If you elect to go the route of using a crate as a safe space, don’t forget to plan for a family member or part of your renovation crew to let them out for food, bathroom breaks, and time to stretch their legs.

Offer Them a Distraction: New Toys

If your dog loves their toys, you can get them some new ones to draw attention away from the home improvements you’re having carried out. It’s the perfect way to divert their energy from worrying about the noise and changes around the house to instead focusing on all the fun they’ll be having.

If they’re staying in a crate or room, the new toys will offer comfort despite the slight change in environment. They’ll also begin to associate renovations with getting something new and exciting, so it’s a way to positively reinforce good behavior and get them comfortable for any future home improvement endeavors you might plan.

Do a Walk-Through Every Day

Before you let your dog back into any areas of your home that are being worked on, take a quick walk-through to ensure there are no lingering hazards. While this could include obvious issues, like tools being left lying around or chemicals that your dog could ingest, it can also include smaller hazards like screws, nails, or other debris.

Keep As Much of Your Normal Routine As Possible

Believe it or not, changing your dog’s routine can cause them added stress. Even though you’ll have a lot going on during your home improvement project, it’s key for your furry friend’s sake to keep to as much of their normal schedule as possible. Stick to their normal feeding schedule, maintain any walks you typically take throughout the day, and allow them to access areas of your home they habitually visit at specific times.

If there are aspects of their routine that must be adapted, it will help to identify those early in your planning and start shifting to those new routines a couple of weeks before they’ll need to take place. For example, if your kitchen is undergoing renovations and you won’t be able to feed your dog there for a couple weeks, you can start feeding them in the dining room two weeks before the project will begin so that they are only digesting one major change at a time.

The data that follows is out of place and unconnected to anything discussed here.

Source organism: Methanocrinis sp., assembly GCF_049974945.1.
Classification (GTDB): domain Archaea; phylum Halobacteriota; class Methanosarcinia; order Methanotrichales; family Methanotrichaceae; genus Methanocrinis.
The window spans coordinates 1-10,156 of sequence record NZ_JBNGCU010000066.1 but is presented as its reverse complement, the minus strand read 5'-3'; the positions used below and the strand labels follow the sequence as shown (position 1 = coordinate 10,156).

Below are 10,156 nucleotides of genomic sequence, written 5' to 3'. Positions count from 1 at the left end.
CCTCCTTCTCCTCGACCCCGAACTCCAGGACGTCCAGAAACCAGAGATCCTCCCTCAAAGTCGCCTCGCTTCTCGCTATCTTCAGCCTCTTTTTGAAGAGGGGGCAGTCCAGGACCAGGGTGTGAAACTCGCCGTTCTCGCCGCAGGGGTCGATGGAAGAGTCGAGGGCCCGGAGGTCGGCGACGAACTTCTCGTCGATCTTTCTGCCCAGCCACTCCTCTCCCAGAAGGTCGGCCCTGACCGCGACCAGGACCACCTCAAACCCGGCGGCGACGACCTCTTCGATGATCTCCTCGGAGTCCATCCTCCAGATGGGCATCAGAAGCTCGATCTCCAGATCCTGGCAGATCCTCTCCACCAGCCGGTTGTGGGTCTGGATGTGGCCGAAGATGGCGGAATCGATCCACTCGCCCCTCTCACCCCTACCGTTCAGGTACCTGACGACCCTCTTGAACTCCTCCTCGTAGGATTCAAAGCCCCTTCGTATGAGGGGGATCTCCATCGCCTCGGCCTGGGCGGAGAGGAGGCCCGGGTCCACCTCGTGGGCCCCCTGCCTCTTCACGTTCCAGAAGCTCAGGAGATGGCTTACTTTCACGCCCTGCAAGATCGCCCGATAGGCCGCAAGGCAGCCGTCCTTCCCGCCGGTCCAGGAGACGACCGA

Dogs are creatures of habit, and this simple advice can help them feel calm and like everything is going on as it should.

Use This Time to Train

Trying to train your dog? If you’ll be at home while the renovation work is being done, you can use that time as an opportunity to train on how to respond new people. If your dog is anxious or overly excited by newcomers, this could be the perfect opportunity to overcome that.

The best tactic for this type of training is positive reinforcement. While first checking that it doesn’t impede your contractor’s ability to get their job done, you can reinforce good behavior by giving your dog treats as they respond in the way you want them to. Any workers in the house can help in this training by providing treats when they notice your dog responding with good behavior too.

If the idea of having your dog at home while you’re doing home improvements is just too stressful, you can also consider sending them to boarding kennels for part or all of the project, depending on your comfort level. If you decide to board them, make sure you visit them regularly so they know they’re still loved, though.

While it might seem overwhelming to manage a home improvement project while also taking care of your adorable family pet, these tips will help make the process both manageable and perhaps even fun. Don’t lose sight of how much both you and your dog will enjoy those new improvements, which will make the whole process worth it.

Mike Powell has been around dogs all his life. They’ve been a part of his moves across the state, home renovations, and much more! He shares his knowledge and passion for dogs at Dog Embassy.

The included content is intended for informational purposes only and should not be relied upon as professional advice. Additional terms and conditions apply. Not all applicants will qualify. Consult with a finance professional for tax advice or a mortgage professional to address your mortgage questions or concerns. This is an advertisement. Prepared 8/26/2021.